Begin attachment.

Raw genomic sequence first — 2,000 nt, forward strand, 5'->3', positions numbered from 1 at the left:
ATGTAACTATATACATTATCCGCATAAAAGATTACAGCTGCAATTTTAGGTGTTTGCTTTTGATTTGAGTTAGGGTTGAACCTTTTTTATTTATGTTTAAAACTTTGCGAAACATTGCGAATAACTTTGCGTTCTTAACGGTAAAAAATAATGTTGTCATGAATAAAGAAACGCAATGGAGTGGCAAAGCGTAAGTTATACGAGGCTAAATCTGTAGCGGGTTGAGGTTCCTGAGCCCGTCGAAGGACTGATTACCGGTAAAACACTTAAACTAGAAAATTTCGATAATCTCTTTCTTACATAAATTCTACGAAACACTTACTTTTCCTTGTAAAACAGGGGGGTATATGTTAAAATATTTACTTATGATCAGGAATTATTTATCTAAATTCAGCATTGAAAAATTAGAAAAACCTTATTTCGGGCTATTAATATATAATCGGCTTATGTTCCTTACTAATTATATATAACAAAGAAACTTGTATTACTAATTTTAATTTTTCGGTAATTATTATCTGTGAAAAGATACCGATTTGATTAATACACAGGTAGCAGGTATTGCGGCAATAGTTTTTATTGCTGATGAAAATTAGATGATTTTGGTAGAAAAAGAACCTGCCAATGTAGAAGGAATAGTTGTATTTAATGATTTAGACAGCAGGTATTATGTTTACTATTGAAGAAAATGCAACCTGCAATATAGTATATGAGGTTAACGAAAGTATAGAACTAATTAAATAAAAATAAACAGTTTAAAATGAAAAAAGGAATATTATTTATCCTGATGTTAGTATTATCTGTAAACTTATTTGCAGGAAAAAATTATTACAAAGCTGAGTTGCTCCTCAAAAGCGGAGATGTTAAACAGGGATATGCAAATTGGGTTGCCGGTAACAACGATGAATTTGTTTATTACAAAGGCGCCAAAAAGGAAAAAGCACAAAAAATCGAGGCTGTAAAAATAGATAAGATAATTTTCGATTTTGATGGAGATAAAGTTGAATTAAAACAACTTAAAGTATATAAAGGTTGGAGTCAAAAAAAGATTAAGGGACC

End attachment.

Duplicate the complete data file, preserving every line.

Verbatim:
Raw genomic sequence first — 2,000 nt, forward strand, 5'->3', positions numbered from 1 at the left:
ATGTAACTATATACATTATCCGCATAAAAGATTACAGCTGCAATTTTAGGTGTTTGCTTTTGATTTGAGTTAGGGTTGAACCTTTTTTATTTATGTTTAAAACTTTGCGAAACATTGCGAATAACTTTGCGTTCTTAACGGTAAAAAATAATGTTGTCATGAATAAAGAAACGCAATGGAGTGGCAAAGCGTAAGTTATACGAGGCTAAATCTGTAGCGGGTTGAGGTTCCTGAGCCCGTCGAAGGACTGATTACCGGTAAAACACTTAAACTAGAAAATTTCGATAATCTCTTTCTTACATAAATTCTACGAAACACTTACTTTTCCTTGTAAAACAGGGGGGTATATGTTAAAATATTTACTTATGATCAGGAATTATTTATCTAAATTCAGCATTGAAAAATTAGAAAAACCTTATTTCGGGCTATTAATATATAATCGGCTTATGTTCCTTACTAATTATATATAACAAAGAAACTTGTATTACTAATTTTAATTTTTCGGTAATTATTATCTGTGAAAAGATACCGATTTGATTAATACACAGGTAGCAGGTATTGCGGCAATAGTTTTTATTGCTGATGAAAATTAGATGATTTTGGTAGAAAAAGAACCTGCCAATGTAGAAGGAATAGTTGTATTTAATGATTTAGACAGCAGGTATTATGTTTACTATTGAAGAAAATGCAACCTGCAATATAGTATATGAGGTTAACGAAAGTATAGAACTAATTAAATAAAAATAAACAGTTTAAAATGAAAAAAGGAATATTATTTATCCTGATGTTAGTATTATCTGTAAACTTATTTGCAGGAAAAAATTATTACAAAGCTGAGTTGCTCCTCAAAAGCGGAGATGTTAAACAGGGATATGCAAATTGGGTTGCCGGTAACAACGATGAATTTGTTTATTACAAAGGCGCCAAAAAGGAAAAAGCACAAAAAATCGAGGCTGTAAAAATAGATAAGATAATTTTCGATTTTGATGGAGATAAAGTTGAATTAAAACAACTTAAAGTATATAAAGGTTGGAGTCAAAAAAAGATTAAGGGACC